• Now might be a good time to talk about fun things to be thankful for and the list is really never-ending isn't it? Flip- top cans, and PAM, soft, fuzzy blankets, microwaveable neck wraps and incense and the convenience of shredded cheese. I am thankful for candles and the flicker of hope that they give, and Tootsie Pops because I like to chomp through them in 2 minutes flat. I am thankful for the moon and for the few kisses I've had under its watchful eye and when dreams allow, the kisses I might have one day again.   I'm thankful for YouTube and the company it keeps me when worries cause me to forget my gratitude and have me up at 3:00 AM. What would I do if I couldn't summon up Carol King and James Taylor and Jackson Browne looking just like they did back in '73?
But there will be no YouTubing tonight, even though it is late, because tonight, I am going to sleep and I am going to count my endless blessings to get there. Tonight I might even have sweet dreams, because gratitude is a heavy trip that can lighten any load, and tonight I am thankful that I remembered.

Wednesday, November 16, 2011

On Gumballs, Divorce, Hair Dye and Resilience - the Complexity of Being a Wrinkled Girl

I am the one nobody notices, strolling along water's edge at the Jersey Shore in July.  I am a  body of energy at the mall on Black Friday, walked passed and bumped into, but never seen. I am the woman the Verizon guy can absolutely see straight through. I am invisible. I am that fifty- something lady.  

But here is a secret the beach-goers, the shoppers and the cable man will never know: There among them is a woman who is every age that she ever was. For I am the six year old who loves the bright color and clank of gumballs.  I'm the teen who dances, alone in her room. I'm the twenty- two year old who works at being mysterious and the thirty year old longing for a man's hands to hold her "like a bunch of flowers".*  I am the forty-eight year old who dyes away fear with a box of  Loreal hair color. I am the fifty- four year old still standing after the cataclysmic collapse of a 29 year marriage. I am invincible (my spirit at least).  I am a wrinkled girl.

 I am not speaking multiple personality here - nothing that scary. But who I was, once- upon- a- time, is still right here with me, filtering life through all those precious perspectives. Some women are not so lucky, and lose touch with "their girl", the separation making them brittle and stiff -lipped, and well,  just old. How wonderful if each one of us could, at will, summon up that girl again, and twirl with her on a summer's night, squealing over sparklers and lightening bugs alike.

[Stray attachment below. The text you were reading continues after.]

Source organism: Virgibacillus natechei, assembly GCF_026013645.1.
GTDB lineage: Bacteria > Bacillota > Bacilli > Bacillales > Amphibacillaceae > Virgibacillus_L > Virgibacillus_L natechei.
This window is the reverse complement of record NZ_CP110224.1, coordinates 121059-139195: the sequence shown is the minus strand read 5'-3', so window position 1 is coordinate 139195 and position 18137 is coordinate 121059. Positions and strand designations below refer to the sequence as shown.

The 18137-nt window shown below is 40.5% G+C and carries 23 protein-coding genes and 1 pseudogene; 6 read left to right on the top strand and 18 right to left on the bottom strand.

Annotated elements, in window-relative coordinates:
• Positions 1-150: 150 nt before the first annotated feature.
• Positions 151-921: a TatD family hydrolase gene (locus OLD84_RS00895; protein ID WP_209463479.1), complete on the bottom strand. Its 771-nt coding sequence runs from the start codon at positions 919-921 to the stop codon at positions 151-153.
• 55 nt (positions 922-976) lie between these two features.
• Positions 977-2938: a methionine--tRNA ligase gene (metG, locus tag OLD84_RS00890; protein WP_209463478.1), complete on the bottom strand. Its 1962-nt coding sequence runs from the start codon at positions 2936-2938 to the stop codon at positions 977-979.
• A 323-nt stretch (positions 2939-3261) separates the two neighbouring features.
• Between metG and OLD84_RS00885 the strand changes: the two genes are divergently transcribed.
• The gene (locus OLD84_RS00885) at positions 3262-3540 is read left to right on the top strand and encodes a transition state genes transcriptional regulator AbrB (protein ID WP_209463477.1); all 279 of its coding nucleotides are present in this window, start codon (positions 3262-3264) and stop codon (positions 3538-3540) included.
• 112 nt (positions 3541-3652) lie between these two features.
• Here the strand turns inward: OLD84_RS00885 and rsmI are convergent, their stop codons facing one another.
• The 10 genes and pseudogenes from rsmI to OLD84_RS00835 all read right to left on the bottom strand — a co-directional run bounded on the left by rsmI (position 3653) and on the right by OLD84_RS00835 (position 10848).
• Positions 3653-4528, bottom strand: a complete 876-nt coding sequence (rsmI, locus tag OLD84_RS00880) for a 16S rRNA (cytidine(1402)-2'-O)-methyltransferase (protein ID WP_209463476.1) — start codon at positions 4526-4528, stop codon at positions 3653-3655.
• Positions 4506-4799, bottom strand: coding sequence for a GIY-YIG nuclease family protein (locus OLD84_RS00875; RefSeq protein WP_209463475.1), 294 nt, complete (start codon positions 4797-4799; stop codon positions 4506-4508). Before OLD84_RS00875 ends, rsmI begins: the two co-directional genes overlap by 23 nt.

I am so grateful that "the girl " who started my journey, has stayed by my side all these many years. And oh how the years have added up! I have tried again and again to savor it all, to make the great stages of life last. But no matter how closely I paid attention, no matter how hard I tried to hold onto time, it has melted away like cotton candy in a clenched fist.  I have only recently come to accept that there is not one thing I can do about it.  So, I'm loosening my grasp, and in sweet surrender,  I open up my hands - the very hands that played jax with my sister, and embroidered my "dungarees", the same hands that accepted the promise of forever in a wedding band, the same hands that tenderly tickled my babies, the hands that have now gone spotty, taking on an odd, reptilian quality.
But it is with these hands, these blessed reptilian hands, that I intend to blog my fifty-something heart out. We women of  "a certain age" are so much more complex than any  outward appearance reveals. I want to shine some light on this in a personal way, illuminating the everyday, reflecting on the bittersweet wonder of it all.
For someone who has never been talkative by nature, I am beginning to realize that there is much to say. So, for all the wrinkled girls and the wrinkled girls yet to be, that happen upon this space,  I'm sharing some insight, and eagerly awaiting yours - because we are never too old to learn or be inspired by one another.  And for any man who loves a wrinkled girl, or someday might, I hope that by offering a glimpse of my heart,  you will be inclined to hold hers, all the more gently.  


* Carly Simon -The Right Thing To Do